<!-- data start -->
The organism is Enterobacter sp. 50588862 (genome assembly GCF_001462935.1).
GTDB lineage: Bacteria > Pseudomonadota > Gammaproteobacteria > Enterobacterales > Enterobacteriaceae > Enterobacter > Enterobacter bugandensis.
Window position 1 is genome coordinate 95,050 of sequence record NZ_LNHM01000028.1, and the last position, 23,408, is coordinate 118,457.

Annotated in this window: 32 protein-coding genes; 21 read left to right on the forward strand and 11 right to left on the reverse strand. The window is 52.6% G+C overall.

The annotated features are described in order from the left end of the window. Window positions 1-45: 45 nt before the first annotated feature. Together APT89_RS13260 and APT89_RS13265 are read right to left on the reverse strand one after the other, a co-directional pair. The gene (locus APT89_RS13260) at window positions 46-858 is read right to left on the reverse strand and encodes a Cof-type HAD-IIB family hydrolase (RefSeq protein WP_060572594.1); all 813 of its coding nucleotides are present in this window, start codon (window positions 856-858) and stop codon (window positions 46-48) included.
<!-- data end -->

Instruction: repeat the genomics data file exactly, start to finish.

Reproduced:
The organism is Enterobacter sp. 50588862 (genome assembly GCF_001462935.1).
GTDB lineage: Bacteria > Pseudomonadota > Gammaproteobacteria > Enterobacterales > Enterobacteriaceae > Enterobacter > Enterobacter bugandensis.
Window position 1 is genome coordinate 95,050 of sequence record NZ_LNHM01000028.1, and the last position, 23,408, is coordinate 118,457.

Annotated in this window: 32 protein-coding genes; 21 read left to right on the forward strand and 11 right to left on the reverse strand. The window is 52.6% G+C overall.

The annotated features are described in order from the left end of the window. Window positions 1-45: 45 nt before the first annotated feature. Together APT89_RS13260 and APT89_RS13265 are read right to left on the reverse strand one after the other, a co-directional pair. The gene (locus APT89_RS13260) at window positions 46-858 is read right to left on the reverse strand and encodes a Cof-type HAD-IIB family hydrolase (RefSeq protein WP_060572594.1); all 813 of its coding nucleotides are present in this window, start codon (window positions 856-858) and stop codon (window positions 46-48) included.